Amnesty is Dead

Some conservatives believe that immigration is more important than any other issue, because if we don’t get control of our borders, nothing else matters. Open the floodgates of our welfare state to the uneducated, impoverished, and unskilled masses of the world and in a generation or three America, as we know it, will be gone.

So naturally the people who hold this opinion were elated when Donald Trump entered the presidential race -- with his independence from the illegal alien lobbies on the left and the right -- and were more elated (but not really surprised) when he won the presidency.

Correspondingly, these Trump supporters were mortified when the president recently said that illegal aliens who had been brought to this country as children (i.e. the “Dreamers”) could “rest easy;” that the administration was targeting only violent criminals and that, basically, they could stay.

Moreover, the recent news that Agricultural Secretary Sonny Purdue has been investigating ways to give amnesty to illegal aliens who work on America’s farms has deepened the sense of betrayal among Trump loyalists. Even in rural Georgia, the donors who write big checks for campaigning politicians are pro-illegal alien.

The forgotten men and women of this country were not expecting to be forgotten again quite so quickly.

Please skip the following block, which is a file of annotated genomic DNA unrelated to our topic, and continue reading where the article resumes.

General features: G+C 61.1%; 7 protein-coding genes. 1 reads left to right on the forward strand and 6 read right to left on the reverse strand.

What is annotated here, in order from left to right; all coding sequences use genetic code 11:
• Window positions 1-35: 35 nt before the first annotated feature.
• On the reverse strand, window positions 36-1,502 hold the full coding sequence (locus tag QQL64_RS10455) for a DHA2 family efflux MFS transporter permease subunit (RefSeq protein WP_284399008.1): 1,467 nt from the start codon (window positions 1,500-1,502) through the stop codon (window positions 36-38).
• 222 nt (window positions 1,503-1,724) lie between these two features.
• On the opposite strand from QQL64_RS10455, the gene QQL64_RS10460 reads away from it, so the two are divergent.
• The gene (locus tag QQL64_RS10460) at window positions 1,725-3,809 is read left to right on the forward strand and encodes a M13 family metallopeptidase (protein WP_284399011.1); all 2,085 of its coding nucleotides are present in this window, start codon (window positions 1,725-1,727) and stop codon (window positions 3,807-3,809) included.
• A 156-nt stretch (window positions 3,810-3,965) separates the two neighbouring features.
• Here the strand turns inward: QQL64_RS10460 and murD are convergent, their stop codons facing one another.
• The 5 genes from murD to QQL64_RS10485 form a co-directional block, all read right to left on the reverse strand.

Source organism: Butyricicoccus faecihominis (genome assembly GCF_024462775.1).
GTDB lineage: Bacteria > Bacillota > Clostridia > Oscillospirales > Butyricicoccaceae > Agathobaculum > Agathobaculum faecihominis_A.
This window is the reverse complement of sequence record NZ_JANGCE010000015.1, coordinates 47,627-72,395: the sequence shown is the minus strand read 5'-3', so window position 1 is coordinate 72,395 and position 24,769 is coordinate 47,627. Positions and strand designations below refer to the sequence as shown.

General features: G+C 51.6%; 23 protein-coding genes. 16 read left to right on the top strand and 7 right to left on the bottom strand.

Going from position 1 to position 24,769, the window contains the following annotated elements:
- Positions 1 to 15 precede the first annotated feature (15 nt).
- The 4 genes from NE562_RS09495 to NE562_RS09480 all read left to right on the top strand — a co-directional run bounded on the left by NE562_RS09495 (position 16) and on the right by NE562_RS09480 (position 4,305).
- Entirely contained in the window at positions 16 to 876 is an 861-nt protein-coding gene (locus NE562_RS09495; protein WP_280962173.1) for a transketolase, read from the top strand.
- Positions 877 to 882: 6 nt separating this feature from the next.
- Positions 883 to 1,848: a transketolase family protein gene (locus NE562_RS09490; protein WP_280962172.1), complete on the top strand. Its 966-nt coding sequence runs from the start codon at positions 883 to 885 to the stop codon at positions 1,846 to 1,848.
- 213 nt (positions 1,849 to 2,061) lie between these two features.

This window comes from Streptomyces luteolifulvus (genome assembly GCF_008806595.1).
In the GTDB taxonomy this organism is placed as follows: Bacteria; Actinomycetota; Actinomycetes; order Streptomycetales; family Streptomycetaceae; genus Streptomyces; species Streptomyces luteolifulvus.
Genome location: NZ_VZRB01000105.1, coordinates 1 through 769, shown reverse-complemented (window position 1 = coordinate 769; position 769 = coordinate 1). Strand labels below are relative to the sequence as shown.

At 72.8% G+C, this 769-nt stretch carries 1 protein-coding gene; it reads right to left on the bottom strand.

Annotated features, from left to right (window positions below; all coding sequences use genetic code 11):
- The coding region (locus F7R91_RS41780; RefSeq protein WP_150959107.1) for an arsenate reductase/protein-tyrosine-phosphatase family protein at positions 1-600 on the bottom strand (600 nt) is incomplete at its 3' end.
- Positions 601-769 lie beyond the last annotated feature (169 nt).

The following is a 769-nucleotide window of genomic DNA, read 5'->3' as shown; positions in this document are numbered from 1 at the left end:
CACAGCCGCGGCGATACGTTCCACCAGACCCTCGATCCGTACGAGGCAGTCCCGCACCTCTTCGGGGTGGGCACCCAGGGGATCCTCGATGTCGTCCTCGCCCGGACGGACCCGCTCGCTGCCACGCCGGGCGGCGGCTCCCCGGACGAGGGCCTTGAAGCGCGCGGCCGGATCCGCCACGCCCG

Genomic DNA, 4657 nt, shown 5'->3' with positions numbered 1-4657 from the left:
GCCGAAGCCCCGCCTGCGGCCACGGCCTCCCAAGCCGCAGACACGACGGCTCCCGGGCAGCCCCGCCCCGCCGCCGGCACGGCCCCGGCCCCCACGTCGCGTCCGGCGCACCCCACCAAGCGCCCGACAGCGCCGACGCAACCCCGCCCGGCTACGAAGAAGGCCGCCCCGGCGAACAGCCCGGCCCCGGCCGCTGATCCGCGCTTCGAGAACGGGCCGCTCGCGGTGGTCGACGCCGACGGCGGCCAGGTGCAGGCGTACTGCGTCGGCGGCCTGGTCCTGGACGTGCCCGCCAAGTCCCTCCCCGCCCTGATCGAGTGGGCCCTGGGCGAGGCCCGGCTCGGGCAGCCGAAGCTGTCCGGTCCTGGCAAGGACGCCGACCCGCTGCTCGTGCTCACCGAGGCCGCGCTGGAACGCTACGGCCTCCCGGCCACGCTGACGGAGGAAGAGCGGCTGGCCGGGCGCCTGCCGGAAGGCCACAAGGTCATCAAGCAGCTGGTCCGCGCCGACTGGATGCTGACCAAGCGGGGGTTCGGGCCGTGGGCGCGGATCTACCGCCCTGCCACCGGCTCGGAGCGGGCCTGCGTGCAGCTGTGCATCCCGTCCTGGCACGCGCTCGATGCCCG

While this infiltration of the cabinet and partial reversal of Trump’s personal position are concerning, however, they are no cause for despair. On the contrary, the situation on illegal immigration -- the possibility that the laws on the books may actually be enforced -- has not looked this good in thirty years (if then). Specifically, the possibility that any significant number of the illegal aliens in this country will attain any extended form of legal status appears to be small and shrinking. Simply put, amnesty is dead.

The reasons for this are twofold. First, by giving voice to blasphemous truths and thereby rallying people to his side and winning the election, Trump has, here as in so many other places, changed the gestalt on illegal immigration. Second, by setting in motion the pent-up forces of law enforcement and giving those forces Jeff Sessions and John Kelly to guide them, the realpolitik of the immigration battle has shifted and shifted irrevocably.

Regarding the first point, the media was horrified at the rhetoric of “rapists” and “drug dealers” and “anchor babies” and “the Wall” with which Trump emerged from the presidential campaign gate. But everyone in America knew what he was talking about and those who agreed with him were massively relieved that they could now speak the unspeakable truths in public. Since Trump subsequently won the election, the passionate view of a sizeable portion of America -- that they don’t want illegal aliens here -- has now been exposed regardless of the mass of blue smoke and mirror polls that purport to show that Americans are actually in favor of amnesty and just voted for Trump presumably out of confusion.

This rallying of those who are most opposed to illegal immigration is a stupendous and absurdly unlikely achievement because that particular constituency is, almost by definition, the least able to voice its views. Those most impacted are middle class and lower middle class. It is they whose jobs are taken, whose raises are postponed, whose schools are filled with non-English speaking children that absorb precious resources for remedial English, whose public parks are trashed and whose emergency rooms serve as the local clinic for the illegal underground. These leftover people who supported Trump struggle to teach their children to obey the rules while illegal immigration teaches those children that the rules are for suckers.